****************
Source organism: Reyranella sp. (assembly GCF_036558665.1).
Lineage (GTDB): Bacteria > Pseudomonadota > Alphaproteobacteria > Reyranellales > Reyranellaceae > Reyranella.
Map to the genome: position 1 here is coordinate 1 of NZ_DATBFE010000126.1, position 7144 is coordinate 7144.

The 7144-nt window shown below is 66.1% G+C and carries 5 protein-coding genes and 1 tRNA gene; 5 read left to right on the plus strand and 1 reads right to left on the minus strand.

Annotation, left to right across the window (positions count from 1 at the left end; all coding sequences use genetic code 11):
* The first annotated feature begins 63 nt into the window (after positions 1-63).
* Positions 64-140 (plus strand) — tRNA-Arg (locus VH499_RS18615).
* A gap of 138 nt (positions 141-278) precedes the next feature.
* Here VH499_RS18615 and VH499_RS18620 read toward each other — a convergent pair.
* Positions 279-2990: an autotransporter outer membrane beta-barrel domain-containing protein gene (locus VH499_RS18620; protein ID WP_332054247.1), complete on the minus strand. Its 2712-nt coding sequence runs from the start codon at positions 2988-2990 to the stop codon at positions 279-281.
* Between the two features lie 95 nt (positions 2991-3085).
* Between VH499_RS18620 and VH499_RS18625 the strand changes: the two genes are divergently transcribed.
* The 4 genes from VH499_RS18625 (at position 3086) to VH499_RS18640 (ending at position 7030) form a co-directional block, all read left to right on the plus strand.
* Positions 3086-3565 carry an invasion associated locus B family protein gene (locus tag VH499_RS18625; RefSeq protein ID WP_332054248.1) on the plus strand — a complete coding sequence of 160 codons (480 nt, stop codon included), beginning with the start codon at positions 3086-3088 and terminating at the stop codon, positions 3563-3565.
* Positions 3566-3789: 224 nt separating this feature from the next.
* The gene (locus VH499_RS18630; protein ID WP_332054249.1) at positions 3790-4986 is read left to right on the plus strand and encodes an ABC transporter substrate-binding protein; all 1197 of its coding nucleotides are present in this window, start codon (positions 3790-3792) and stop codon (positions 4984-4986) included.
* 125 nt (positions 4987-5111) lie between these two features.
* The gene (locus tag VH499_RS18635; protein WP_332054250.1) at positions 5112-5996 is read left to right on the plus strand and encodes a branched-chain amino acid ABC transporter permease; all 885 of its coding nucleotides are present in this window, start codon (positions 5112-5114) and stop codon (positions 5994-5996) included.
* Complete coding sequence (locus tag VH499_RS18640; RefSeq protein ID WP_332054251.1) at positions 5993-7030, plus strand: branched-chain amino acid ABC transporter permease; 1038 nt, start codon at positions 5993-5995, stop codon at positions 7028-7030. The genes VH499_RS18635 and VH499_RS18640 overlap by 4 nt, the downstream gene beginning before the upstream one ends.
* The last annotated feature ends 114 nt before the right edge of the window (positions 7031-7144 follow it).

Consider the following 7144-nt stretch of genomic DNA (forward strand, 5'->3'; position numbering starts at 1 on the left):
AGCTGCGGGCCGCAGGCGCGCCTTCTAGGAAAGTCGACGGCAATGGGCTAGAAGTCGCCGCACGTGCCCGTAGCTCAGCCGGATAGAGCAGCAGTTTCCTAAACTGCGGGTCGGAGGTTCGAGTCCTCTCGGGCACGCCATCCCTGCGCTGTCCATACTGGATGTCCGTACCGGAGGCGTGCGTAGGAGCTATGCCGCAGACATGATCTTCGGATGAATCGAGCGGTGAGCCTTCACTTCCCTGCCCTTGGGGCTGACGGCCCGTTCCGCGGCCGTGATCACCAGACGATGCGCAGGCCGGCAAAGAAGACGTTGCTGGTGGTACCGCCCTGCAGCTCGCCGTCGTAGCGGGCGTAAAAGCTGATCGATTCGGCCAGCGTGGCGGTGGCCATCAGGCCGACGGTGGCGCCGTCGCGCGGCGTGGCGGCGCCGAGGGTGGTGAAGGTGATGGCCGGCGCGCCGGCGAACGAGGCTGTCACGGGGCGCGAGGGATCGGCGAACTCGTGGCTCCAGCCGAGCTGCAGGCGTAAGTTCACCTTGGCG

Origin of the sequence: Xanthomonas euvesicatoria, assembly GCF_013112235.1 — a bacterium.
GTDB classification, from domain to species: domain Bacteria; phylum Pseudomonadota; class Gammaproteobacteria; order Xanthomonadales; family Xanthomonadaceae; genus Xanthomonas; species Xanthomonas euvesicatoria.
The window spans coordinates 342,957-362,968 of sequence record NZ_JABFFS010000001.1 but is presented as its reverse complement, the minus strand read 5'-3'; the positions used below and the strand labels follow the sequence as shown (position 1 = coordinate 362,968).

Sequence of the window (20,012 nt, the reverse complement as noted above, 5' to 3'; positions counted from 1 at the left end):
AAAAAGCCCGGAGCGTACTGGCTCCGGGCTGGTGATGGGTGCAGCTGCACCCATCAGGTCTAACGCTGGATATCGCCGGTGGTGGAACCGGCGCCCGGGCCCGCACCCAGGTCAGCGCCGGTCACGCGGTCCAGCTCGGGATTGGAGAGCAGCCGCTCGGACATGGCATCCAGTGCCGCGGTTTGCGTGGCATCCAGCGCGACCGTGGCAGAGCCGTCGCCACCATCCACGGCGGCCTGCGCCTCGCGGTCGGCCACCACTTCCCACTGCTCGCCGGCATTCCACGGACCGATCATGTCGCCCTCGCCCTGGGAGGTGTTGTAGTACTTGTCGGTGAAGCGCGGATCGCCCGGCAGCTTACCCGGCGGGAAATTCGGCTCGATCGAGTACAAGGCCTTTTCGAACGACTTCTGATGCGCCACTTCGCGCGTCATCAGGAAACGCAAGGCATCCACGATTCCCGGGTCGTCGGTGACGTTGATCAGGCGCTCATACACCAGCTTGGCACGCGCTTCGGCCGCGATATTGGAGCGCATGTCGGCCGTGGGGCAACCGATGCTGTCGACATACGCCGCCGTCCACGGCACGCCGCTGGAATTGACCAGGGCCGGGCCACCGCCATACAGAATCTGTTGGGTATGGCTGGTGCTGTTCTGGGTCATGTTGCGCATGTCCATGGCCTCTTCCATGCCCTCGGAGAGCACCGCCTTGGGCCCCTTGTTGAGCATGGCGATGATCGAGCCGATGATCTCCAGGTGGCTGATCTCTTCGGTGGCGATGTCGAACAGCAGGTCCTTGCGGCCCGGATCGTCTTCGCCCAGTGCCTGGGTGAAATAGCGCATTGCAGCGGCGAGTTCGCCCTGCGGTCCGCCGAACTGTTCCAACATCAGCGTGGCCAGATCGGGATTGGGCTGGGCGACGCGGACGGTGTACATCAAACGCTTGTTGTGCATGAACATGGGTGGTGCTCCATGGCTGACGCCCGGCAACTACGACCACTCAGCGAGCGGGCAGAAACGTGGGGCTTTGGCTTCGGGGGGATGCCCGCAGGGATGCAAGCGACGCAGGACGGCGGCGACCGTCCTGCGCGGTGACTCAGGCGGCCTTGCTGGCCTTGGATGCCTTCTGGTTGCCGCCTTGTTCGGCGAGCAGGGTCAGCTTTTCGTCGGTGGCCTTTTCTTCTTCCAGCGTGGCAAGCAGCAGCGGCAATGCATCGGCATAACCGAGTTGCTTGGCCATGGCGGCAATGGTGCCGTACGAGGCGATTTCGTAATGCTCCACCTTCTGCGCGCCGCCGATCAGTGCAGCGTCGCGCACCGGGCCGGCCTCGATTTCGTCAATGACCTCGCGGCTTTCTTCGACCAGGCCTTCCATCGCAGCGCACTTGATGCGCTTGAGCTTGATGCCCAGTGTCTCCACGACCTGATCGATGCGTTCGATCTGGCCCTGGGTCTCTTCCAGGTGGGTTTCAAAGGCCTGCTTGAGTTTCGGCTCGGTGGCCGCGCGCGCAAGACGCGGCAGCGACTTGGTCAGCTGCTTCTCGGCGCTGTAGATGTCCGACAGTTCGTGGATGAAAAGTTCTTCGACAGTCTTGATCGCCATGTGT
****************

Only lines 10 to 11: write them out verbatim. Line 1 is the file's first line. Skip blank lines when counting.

* Positions 279-2990: an autotransporter outer membrane beta-barrel domain-containing protein gene (locus VH499_RS18620; protein ID WP_332054247.1), complete on the minus strand. Its 2712-nt coding sequence runs from the start codon at positions 2988-2990 to the stop codon at positions 279-281.
* Between the two features lie 95 nt (positions 2991-3085).